In last post I talked about finding 1-D array peak.

A peak in a 2-D array is an element which has left, right, top and bottom elements lower than it. A simple approach will be to extend the 1-D array approach. Treat each row (or column) as 1-D array, and apply 1-D peak finding algorithm, which we know takes lgN operations. Once we find that we will check if this is 2-D peak as well (a 2-D peak is 1-D peak by default, but not vice versa). If yes, we are good, else continue with next row.

In case we have a N*N 2-D array, above algorithm gives me a time complexity of N*lgN.

Lets improve the above complexity by introducing divide and conquer approach.

1. Divide the matrix (2-D array) into 4 equal parts, divided on mid row and mid column.

2. Find the local peak (highest element) in row and column.

3 a. If local peak is found in horizontal column (we know left and right are small), check if top and bottom are small, if yes current element is 2-D peak, if no, choose the sub matrix which has higher (top or bottom) number than current element.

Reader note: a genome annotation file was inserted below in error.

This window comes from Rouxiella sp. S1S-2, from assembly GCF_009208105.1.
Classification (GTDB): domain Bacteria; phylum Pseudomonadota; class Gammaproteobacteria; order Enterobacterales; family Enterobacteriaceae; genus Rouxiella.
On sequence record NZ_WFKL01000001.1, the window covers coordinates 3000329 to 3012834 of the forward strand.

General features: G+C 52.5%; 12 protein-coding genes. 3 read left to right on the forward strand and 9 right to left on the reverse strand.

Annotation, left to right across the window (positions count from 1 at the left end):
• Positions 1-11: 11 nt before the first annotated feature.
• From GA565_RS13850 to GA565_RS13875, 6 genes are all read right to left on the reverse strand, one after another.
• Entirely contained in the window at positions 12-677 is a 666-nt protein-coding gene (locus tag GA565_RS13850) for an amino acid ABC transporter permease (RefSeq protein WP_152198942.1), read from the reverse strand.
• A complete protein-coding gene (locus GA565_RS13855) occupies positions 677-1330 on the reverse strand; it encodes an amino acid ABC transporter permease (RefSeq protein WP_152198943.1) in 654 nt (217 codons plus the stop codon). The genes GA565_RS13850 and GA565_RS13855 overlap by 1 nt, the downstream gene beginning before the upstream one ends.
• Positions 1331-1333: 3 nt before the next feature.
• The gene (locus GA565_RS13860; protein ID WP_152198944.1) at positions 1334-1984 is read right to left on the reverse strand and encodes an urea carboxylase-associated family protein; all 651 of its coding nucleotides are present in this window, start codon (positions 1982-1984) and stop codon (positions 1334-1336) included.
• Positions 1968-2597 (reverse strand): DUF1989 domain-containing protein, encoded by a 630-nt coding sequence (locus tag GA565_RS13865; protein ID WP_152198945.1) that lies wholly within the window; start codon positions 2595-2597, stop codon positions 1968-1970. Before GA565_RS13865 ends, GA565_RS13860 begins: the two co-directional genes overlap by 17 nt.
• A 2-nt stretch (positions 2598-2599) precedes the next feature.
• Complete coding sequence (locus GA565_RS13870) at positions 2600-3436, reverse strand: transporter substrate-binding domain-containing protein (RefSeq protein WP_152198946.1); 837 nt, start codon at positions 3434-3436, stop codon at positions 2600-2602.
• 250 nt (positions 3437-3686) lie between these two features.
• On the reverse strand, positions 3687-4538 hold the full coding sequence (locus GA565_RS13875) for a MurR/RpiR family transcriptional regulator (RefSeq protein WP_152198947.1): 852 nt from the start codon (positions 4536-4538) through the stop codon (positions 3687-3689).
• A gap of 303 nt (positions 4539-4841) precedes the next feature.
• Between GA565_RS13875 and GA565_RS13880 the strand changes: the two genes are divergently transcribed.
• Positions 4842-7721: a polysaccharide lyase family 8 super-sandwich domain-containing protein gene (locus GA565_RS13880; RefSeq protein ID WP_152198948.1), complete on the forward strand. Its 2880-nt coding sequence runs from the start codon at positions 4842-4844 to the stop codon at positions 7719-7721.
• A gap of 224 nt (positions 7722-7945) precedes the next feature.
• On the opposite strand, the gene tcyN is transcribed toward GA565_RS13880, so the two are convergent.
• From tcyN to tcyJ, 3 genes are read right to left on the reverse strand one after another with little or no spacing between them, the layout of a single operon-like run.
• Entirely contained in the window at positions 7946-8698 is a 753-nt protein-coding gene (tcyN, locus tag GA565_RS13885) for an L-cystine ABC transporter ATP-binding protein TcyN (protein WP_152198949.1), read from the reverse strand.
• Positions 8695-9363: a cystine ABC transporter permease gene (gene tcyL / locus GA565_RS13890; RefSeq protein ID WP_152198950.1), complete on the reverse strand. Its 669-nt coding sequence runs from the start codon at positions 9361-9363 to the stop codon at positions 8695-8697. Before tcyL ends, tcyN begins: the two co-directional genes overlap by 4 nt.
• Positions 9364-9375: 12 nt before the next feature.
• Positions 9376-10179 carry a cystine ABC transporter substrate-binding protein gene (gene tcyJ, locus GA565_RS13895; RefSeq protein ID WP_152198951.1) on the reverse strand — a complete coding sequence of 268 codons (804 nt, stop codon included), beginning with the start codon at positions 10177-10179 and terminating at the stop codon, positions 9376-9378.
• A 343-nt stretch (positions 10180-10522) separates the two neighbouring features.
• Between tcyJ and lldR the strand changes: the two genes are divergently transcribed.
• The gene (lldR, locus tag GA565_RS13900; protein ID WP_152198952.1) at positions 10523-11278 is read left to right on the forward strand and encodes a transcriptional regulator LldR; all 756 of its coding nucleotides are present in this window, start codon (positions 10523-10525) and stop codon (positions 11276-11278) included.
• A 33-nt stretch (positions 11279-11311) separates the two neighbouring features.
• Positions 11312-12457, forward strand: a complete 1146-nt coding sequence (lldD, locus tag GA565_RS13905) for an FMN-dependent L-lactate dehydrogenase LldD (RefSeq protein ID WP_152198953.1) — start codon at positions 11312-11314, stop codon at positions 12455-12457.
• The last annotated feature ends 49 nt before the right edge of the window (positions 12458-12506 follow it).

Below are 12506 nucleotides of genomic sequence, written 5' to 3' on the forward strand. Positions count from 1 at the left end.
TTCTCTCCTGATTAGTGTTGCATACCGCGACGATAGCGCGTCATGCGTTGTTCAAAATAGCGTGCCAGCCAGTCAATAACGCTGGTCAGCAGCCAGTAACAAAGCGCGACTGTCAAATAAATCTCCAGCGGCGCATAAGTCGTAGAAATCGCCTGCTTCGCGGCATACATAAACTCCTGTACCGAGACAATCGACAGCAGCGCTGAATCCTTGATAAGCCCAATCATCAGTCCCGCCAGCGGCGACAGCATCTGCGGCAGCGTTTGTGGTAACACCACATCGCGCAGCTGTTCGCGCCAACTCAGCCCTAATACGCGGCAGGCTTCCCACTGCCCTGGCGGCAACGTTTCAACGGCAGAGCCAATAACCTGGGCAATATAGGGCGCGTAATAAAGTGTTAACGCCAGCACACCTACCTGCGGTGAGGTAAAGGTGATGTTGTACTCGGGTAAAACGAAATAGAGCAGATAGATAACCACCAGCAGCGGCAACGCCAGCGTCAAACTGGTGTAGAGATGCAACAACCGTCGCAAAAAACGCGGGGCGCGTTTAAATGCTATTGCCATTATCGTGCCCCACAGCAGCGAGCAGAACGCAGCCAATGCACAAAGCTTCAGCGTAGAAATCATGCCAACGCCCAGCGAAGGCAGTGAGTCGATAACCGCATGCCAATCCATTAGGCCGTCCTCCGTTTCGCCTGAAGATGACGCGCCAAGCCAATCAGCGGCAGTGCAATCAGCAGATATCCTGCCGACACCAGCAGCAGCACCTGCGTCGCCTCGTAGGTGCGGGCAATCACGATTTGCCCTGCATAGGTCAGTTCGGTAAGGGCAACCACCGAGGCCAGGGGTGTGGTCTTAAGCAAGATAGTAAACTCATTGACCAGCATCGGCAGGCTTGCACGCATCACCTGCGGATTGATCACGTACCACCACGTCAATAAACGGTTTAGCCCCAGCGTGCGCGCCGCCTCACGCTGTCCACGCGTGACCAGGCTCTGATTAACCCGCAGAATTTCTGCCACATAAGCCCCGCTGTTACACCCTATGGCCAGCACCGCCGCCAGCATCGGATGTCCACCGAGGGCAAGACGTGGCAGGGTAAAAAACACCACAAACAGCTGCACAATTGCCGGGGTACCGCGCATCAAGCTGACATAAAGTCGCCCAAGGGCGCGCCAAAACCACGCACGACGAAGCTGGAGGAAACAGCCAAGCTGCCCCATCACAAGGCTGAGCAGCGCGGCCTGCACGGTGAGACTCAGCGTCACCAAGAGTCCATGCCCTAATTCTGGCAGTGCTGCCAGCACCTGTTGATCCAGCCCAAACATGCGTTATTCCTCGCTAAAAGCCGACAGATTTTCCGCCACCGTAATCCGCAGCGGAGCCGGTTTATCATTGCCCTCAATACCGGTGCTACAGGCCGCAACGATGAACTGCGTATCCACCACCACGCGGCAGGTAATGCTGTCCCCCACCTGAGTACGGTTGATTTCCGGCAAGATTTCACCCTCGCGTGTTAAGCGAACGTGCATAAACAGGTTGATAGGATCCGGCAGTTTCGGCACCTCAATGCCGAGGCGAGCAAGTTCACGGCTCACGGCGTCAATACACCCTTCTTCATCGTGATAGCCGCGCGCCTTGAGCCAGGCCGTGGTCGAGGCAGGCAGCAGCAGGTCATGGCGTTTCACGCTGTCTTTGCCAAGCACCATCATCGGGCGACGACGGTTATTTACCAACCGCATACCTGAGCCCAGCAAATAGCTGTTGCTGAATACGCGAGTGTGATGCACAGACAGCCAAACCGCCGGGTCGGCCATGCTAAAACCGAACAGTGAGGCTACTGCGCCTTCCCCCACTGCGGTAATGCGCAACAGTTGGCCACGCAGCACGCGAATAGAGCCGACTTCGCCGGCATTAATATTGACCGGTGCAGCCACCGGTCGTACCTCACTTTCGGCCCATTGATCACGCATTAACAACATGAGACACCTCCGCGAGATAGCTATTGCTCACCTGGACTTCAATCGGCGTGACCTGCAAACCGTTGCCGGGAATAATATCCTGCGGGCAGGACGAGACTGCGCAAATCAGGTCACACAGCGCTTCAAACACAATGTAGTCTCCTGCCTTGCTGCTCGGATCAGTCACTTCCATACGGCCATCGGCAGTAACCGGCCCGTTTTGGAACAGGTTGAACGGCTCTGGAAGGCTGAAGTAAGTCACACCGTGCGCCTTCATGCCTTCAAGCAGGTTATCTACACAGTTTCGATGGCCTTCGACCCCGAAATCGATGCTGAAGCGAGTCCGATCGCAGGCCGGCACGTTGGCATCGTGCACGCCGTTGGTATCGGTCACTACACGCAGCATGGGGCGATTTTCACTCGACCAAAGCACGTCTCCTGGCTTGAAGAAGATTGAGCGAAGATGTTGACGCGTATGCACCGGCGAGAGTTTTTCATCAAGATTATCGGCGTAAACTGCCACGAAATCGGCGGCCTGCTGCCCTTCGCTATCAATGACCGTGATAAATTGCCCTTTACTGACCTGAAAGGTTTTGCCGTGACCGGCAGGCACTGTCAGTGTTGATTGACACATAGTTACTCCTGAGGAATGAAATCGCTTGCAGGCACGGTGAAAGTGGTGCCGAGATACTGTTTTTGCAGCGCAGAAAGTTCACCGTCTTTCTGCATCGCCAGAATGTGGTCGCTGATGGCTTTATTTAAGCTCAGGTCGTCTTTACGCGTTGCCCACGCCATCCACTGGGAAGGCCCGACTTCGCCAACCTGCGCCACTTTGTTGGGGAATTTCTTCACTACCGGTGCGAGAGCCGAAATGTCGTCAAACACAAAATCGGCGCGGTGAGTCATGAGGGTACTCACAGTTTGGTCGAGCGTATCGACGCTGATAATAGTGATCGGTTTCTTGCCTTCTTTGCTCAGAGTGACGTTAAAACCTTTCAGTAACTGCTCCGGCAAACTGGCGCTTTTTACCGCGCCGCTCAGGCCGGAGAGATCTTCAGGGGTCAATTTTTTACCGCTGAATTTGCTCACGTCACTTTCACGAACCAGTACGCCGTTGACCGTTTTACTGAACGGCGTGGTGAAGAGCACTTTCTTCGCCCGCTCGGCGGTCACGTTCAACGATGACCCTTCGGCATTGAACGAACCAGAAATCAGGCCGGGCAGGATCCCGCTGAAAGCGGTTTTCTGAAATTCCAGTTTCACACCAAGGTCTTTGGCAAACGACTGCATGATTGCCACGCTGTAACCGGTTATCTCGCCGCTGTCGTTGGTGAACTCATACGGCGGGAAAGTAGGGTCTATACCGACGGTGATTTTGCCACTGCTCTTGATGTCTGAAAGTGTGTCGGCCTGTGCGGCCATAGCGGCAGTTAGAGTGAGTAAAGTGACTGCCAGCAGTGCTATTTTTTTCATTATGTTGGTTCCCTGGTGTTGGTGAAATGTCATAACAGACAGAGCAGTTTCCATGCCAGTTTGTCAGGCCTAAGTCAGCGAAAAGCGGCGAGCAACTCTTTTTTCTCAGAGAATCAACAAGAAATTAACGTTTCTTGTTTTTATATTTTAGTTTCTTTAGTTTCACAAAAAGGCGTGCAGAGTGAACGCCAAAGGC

3 b. If local peak is found in vertical row (we know top and bottom are small), check if right and left are small, if yes current element is 2-D peak, if no, choose the sub matrix which has higher (left or right) number than current element.

4. After 3, we have got a matric of N/4*N/4 size of inital matrix. Repeat from 1 with new matrix.

1 2 **3** 4 5

1 9 **7** 5 3

**2 3 6 5 3**

3 2 **4** 8 1

1 9 **2** 3 7

7 is found as local maximum, but 9 on left is larger so we move ahead

Step 2

1 2 3

1 **9** 7

2 3 6

Repeating steps above give us 2-D peak

Complexity

Step 1: Check N+N elements to find the maximum= T(N/2)+ CN

Step 2: Check N/2+N/2 elements= T(N/4)+C(N/2)+CN

= T(N/8)+C(N/4)+C(N/2)+CN

…

=T(1)+CN(1+1/2+1/4+1/8+….1/N)

we get a geometric series which tends to 1.

Hence overall complexity O(N)